Tag Archives: Cultural Imperialists

Not Mainlanders (but kinda), Hong Kong

My trip to Hong Kong was short but enlightening and inspiring. They certainly have their own sense of style in Hong Kong, but I don’t think it’s as drastically different as most people make it out to be… It seems … Continue reading

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Posted in Back, Bags, Burberry, Chinese Designers, Chinese People, Clash, Conspicuous, Conspicuous Consumption, Context, Counterfeits, Cultural Imperialists, Domestic Development, Homogenizing Forms, Hong Kong, Joseph Li, Kids, Louis Vuitton, Old, Peripheral Monogrammed Goods, Ruxury, Stratification, Stylish | Tagged , , , , , , , , , , , , , , , , , , , , , , , , , , , | 10 Comments

CPHNS’s 100th Post!! : Shanghai’s Top 5 Sartorial Trends

Happy 4th of July everyone!! And apologies for not posting for over a week, but I’ve been moving and my internet has been down; furthermore, I’ve been delaying this post a bit because it’s chinesepeoplehavenostyle’s 100th post, so it had … Continue reading

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Posted in Bags, Bare Belly, Burberry, Chilling, Chinese People, Conspicuous Consumption, Conspicuous Leisure, Context, Cultural Imperialists, Democratization, Domestic Development, Hair, Hats, Historical, Homogenizing Forms, Imitation, Literal, Literal, Louis Vuitton, Modernity, Pajamas, Peripheral Monogrammed Goods, Primitive Consumption, Rain and Snow, Resourceful, Style, Stylish | Tagged , , , , , , , , , , , , , , , , , , , , , , , , , , , , , , , , , , , , , , , , , , , , , | 2 Comments

What’s Going On China?, Xin Tian Di

When I first came to China, I quickly became disinterested in the oodles and oodles of (usually fake) Burberry, Coach, Gucci, and Louis Vuitton products that pollute the Chinese fashion system, and I thus stopped documenting it; recently though, I … Continue reading

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Posted in Burberry, Chinese People, Conspicuous Consumption, Counterfeits, Cultural Imperialists, Fashion System, Homogenizing Forms, Imitation, Literal, Louis Vuitton, Peripheral Monogrammed Goods, Primitive Consumption, Xin Tian Di | Tagged , , , , , , , , , , , , , , , , , | 1 Comment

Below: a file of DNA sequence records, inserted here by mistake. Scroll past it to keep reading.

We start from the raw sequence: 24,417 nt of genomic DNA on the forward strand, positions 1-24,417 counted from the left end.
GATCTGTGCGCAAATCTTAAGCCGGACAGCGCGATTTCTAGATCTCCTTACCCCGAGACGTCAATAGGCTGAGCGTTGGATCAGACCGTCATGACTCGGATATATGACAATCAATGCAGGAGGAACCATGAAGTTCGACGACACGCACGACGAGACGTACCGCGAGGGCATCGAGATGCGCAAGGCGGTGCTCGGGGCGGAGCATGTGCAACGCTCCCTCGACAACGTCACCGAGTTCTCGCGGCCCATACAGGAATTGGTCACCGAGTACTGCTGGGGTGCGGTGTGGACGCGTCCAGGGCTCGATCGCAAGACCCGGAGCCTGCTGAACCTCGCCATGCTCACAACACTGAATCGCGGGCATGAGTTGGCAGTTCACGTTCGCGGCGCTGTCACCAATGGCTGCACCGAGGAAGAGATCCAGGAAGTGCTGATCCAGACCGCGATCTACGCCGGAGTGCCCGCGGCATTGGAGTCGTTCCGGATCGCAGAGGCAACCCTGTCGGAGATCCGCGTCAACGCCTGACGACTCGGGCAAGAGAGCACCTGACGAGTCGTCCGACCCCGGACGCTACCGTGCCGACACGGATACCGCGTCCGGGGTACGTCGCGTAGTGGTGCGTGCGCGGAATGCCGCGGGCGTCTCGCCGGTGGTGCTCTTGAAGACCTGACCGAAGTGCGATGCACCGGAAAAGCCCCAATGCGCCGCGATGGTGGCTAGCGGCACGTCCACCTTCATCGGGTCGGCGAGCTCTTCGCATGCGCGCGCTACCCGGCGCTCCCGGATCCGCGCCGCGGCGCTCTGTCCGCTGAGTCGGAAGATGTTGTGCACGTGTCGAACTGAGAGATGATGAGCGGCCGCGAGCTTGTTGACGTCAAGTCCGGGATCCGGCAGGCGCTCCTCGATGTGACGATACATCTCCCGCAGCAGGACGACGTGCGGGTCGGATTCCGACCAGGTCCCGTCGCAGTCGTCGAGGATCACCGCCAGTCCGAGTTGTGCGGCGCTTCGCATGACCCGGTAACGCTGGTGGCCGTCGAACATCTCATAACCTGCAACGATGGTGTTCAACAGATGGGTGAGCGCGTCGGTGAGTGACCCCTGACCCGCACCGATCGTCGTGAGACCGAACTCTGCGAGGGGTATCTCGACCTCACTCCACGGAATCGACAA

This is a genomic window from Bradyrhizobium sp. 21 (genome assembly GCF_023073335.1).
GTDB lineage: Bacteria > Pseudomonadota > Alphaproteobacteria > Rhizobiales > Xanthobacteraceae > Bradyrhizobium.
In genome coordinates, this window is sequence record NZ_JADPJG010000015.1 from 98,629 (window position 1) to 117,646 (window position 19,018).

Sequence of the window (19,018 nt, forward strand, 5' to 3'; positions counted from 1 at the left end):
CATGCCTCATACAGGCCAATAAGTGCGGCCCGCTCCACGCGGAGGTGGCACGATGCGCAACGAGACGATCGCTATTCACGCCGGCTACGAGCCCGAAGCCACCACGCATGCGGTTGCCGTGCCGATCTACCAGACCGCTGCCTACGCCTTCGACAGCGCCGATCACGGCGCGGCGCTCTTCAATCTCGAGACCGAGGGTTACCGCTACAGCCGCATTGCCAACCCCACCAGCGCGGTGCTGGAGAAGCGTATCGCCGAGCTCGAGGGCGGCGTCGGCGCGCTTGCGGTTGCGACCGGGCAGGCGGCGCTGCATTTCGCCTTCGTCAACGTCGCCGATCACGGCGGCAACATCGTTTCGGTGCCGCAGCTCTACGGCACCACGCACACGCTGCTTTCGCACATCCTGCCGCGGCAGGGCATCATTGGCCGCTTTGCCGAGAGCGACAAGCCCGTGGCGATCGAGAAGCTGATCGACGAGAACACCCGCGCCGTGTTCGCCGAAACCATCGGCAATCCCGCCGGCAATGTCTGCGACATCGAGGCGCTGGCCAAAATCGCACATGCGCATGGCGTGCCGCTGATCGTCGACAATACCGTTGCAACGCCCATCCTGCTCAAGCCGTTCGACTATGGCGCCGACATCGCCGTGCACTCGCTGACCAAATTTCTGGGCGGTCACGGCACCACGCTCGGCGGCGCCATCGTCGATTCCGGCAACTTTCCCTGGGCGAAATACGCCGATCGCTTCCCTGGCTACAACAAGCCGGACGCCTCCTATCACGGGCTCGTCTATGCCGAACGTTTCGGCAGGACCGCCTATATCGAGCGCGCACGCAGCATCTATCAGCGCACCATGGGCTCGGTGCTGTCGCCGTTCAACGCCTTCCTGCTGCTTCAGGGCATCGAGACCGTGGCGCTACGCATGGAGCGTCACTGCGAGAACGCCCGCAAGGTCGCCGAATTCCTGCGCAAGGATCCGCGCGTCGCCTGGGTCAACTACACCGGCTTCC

The Murse Project, China

I thought of doing a photo series on the “man purse” in China only after I had seen dozens of different dudes sportin’ their girlfriends’ bags as if they were their own… I now have 20 or so images of … Continue reading

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Posted in Androgynous, Bags, Burberry, Chinese People, ChongQing, Conspicuous Consumption, Cultural Imperialists, Homogenizing Forms, Masculine vs. Feminine, Murse Project, Peripheral Monogrammed Goods, Primitive Consumption, Series, Xin Tian Di, Yunnan | Tagged , , , , , , , , , , , , , , , , , | 10 Comments

Globalization and the Conflation of Culture, China

The woman below just barely missed making the Top 10 of 2010 List, but I felt that I could structure a whole post around her because she looks like the ultimate mixed baby… She looks like she could be from … Continue reading

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Posted in Burberry, Children, Chinese People, Counterfeits, Cultural Imperialists, Domestic Development, Hats, Homogenizing Forms, Jing An District, Louis Vuitton, Minorities, Old, Peripheral Monogrammed Goods, Primitive Consumption, Thesis, Yunnan | Tagged , , , , , , , , , , , , , , , , , | 2 Comments

Top 10 of 2010 Installment 1: Primitive Consumption

Please excuse my absence for the past week, but I discovered that my iPhoto was extremely unorganized, which made it nearly impossible to sort through the 13,000+ photos I have (since 2007) to compile my final Top 10 of 2010 … Continue reading

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Posted in Burberry, Chinese People, Counterfeits, Cultural Imperialists, Louis Vuitton, Primitive Consumption, Series, Thesis | Tagged , , , , , , , , , , | 6 Comments

The Future of Chinese Fashion, China

After spotting this little guy on Christmas morning munching out on a baozi (Chinese for dumpling), I suddenly realized that HE is the future of Chinese fashion! Well, not him specifically, but rather ALL Chinese children are the future of … Continue reading

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Posted in Burberry, Children, Chinese People, Conspicuous Consumption, Cultural Imperialists, Future of Chinese Fashion, Thesis | Tagged , , , , , | 5 Comments